J. Blank, aka The Dominant Gentleman, strongly believes that being Dominant doesn't preclude one from also behaving as a Gentleman (or Lady), and that respect is paramount in any relationship, especially D/s relationships. A "real world" relationship and life coach with a kink-friendly practice, J. spends his days helping people figure out what they really want, and take steps to achieve it. Which gives him some unique insights into the amazing world that is the human psyche. Because of this, J. believes Doms have a nigh-sacred responsibility to their subs, and can sometimes be found on Twitter (@Jason_Blank), loudly ranting about the difference between a Dom and, as he puts it, "a jackass with ego issues." He can be reached by email at DomJBlank (at) gmail (dot) com.

3 responses to “Vulnerability”

  1. Timothy Tuttlesmith (@TimmyTuttles)

    This is an excellent post about a very important issue. On a first date I once had a pro-domme tell me that I was ‘too honest’. She wanted me to dominate her but seemed obsessed with directing date conversation as if she was reading from a question script. I’ve met so many other New Yorkers who couldn’t handle my honesty and refusal to interact in accordance with the aggressive and callous rules of American dating. I think the English are better at seeing the strength of honesty and valuing integrity, (probably because we’re not yet quite so consumed by ‘individualism’).

    On the flip side I’ve met several girls in New York who ‘got’ my honesty. Those connections were worth trawling through all the other shit for.

  2. Rev

    Yeah, some people will get it, others will not and we gotta’ keep looking for “our people” if we want quality relationships. I’m glad you’ve found some there!
    I promise, there are plenty of people who do appreciate honesty and a lack of game. Thankfully, or I’d be awfully lonely. :)
    And sometimes I’ve got to be pretty persistent to find them. As you say, it’s worth it!

    Rev

  3. Livnah

    Dear “The Dominant Gentleman” (and Brian)

    I wanted to send a thank you for initially sharing this information and the re-posting of it. Reading Brian’s words was like listening to what a very close friend of mine would say, if he had the ability to reach inside and verbalize his feelings and thoughts. And yes, when I say a “very close friend” …I do mean a friend and not subtext for “me.” *; )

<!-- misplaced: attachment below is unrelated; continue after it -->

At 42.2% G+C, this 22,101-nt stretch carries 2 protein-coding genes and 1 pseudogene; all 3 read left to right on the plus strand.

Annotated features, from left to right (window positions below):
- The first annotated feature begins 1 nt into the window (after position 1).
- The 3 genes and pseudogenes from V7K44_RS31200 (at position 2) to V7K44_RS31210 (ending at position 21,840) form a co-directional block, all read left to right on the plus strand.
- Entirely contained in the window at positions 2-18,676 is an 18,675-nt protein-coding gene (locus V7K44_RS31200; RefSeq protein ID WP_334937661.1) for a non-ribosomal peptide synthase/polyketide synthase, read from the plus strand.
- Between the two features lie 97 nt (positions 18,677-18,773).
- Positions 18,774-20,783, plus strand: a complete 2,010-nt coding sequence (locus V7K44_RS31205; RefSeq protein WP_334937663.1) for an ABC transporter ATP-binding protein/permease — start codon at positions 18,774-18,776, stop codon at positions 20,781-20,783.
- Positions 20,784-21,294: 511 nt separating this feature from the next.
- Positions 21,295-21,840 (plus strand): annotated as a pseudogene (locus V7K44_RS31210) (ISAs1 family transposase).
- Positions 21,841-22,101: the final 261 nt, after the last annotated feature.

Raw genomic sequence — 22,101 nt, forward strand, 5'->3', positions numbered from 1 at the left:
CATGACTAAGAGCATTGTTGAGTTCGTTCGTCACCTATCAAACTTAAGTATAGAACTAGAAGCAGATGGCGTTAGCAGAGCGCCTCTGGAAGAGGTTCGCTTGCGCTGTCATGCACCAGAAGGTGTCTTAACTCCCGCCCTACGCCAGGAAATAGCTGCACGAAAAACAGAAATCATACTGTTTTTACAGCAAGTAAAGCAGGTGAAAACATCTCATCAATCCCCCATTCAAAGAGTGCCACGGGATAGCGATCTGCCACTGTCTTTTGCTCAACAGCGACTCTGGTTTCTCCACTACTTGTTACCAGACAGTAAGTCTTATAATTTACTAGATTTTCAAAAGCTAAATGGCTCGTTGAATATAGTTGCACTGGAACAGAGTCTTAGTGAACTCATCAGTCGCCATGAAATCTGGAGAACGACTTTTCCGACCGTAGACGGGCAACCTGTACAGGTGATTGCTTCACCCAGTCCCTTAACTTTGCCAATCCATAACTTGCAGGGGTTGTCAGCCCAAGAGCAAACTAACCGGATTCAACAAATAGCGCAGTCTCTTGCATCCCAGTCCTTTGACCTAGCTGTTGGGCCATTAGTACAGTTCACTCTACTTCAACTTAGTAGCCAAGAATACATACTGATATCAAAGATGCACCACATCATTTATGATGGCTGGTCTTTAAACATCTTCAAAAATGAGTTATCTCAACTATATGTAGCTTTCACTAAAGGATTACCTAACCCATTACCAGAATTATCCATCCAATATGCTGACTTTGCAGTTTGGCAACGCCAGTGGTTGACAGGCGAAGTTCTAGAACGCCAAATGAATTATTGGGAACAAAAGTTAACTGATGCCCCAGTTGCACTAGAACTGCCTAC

The key points that Brian focused on are some of the issues my friend touches on, but never fully communicates to me. His largest stumbling blocks are “vulnerability” and “weakness.” He has such a ‘road block’ about them, that he can’t even say the words without pause. It’s like saying them is not only psychologically and emotionally painful, but actually physically painful for him.

    Reading this article really hit home for me. I plan on sharing it with my friend the next we are spending some time together. I want to be present when he reads it. His facial expression and physical response will give me more information than if I listened to his thoughts on the matter and not be in his presence.

    You also led me to look into NVC. I like the theory and premise that is behind that work. I will do more research on it and see if that can improve our communications even more. Thank you for the ‘eye opening’ experience and for putting things into a more realistic picture for me. I was seeing this more as “his issue” with things, even though, I understand where some of it originates for him and have been supportive of his feelings and needs. However, now I realize it is much more an “our” issue to figure out together.

    Thanks again,
    Livnah

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